When this step is accepted, try to take a short trip. Start with a few meters in your street and according to his reaction, continue a little further. Always end with a treat and/or a play session with your dog, so that he associates the car trip with a pleasant memory.

Good advice to apply daily

Getting your dog used to riding in a car also involves good habits to apply daily.
  • If you're adopting a puppy or young dog, try to get him used to car rides from an early age. To do this, make trips, even short ones so that he slowly gets used to this mode of transport and sees it as something normal. Giving good habits from the first months of your dog is ideal so that he keeps them as he grows up!
  • Do not feed your dog before a car ride. Indeed, if your animal has an empty stomach, it will feel less the effect of nausea. However, the fear of vomiting is often the first reason for refusing to get into a vehicle.
  • Along the same lines, drive slowly. Your animal is tossed about in the vehicle, whether it is in a transport crate or not. The journey may be much more difficult for him than for you!
  • Avoid limiting trips to visits to the vet. Taking the car must also be followed by a game for your dog. Sometimes take him for a walk in new places and vary the sites of walks. Thus, your animal will not associate the car only with an unpleasant event, and getting into it will no longer be an ordeal or a source of anxiety.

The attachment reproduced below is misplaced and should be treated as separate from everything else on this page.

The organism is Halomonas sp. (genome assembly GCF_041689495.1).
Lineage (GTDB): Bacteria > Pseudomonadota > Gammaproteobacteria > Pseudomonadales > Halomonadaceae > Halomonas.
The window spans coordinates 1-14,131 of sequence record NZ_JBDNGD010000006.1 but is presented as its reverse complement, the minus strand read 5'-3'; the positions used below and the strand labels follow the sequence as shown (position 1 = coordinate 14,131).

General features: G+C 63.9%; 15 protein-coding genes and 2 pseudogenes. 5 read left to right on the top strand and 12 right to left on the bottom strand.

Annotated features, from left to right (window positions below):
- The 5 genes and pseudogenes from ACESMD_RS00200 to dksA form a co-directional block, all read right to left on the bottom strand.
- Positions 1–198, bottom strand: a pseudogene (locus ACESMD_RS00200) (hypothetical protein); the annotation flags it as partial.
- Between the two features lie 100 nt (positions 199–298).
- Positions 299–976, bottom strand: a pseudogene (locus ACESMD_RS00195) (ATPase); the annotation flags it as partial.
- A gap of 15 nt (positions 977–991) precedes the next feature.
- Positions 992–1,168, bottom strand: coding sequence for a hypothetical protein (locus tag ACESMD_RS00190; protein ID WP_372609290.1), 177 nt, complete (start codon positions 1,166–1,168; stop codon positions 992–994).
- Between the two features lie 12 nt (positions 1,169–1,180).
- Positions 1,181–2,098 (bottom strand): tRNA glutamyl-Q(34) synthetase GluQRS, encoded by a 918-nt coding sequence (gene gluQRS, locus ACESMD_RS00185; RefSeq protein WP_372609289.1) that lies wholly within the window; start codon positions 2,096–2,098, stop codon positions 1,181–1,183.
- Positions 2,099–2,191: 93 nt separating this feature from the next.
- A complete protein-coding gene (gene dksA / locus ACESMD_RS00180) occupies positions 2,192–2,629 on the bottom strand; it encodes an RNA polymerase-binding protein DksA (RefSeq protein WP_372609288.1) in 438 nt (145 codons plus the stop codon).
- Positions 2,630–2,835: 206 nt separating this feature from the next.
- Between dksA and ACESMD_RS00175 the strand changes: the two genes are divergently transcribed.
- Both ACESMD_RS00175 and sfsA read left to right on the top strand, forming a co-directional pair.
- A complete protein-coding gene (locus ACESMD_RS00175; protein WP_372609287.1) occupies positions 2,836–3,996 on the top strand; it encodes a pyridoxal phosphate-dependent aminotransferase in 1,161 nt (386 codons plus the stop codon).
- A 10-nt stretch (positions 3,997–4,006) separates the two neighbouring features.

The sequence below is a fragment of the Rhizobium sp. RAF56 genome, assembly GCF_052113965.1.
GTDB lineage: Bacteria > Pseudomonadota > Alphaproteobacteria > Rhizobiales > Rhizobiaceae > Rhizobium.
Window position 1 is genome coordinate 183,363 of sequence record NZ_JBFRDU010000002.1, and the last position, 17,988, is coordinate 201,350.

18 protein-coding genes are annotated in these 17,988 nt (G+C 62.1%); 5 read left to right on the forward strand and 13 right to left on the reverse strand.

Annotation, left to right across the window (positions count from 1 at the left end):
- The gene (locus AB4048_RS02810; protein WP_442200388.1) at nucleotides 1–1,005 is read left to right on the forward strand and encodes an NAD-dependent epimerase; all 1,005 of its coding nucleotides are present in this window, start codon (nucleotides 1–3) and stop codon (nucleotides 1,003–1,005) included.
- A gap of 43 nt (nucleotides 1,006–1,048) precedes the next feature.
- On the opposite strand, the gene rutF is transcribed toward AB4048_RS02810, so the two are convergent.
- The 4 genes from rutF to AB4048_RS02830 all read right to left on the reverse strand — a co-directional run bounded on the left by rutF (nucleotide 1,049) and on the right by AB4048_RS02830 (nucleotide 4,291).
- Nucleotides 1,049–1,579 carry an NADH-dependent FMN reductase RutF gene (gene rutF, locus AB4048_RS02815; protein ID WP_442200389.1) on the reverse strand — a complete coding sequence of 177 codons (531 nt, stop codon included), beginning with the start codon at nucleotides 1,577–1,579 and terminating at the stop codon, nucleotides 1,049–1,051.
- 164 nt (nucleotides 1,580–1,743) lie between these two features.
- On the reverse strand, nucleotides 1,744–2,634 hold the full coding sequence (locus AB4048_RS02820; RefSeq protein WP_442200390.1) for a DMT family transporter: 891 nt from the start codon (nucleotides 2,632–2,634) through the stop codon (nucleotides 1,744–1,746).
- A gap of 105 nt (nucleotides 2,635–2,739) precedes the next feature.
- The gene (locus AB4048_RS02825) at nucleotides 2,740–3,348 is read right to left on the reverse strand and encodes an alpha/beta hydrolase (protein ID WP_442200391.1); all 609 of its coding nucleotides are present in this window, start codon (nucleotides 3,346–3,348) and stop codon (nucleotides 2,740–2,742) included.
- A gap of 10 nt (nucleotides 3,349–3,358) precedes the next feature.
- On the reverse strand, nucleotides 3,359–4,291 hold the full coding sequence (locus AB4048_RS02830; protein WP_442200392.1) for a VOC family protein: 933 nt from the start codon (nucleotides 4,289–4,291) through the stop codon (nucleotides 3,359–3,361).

• If your pet starts whining in the car, ignore it. If you scold him, you risk aggravating his anxiety. If, on the contrary, you reassure him, he will understand that the situation is abnormal and that he can thus obtain your attention. Do not condone this complaining behavior.
  • On the other hand, do not leave your dog alone in the car if he is suffering or has suffered from anxiety. He will live it even more badly.
  • The transport crate can be a good solution for car journeys. Your dog is in a small space that he can more easily control than the vehicle and its environment which passes by at full speed.
  • If your pet is drooling, vomiting, or pooping in the car, don't clean up until you get home. Indeed, if you clean up his dirt while he is still in the car, he may take it for consolation or as a game. In this case, he is likely to start again regularly.
  • If the Bach Flowers can be a particularly interesting soothing solution, you can also help yourself with another dog who is used to car journeys; its presence will reassure yours who will see that your vehicle does not represent any danger.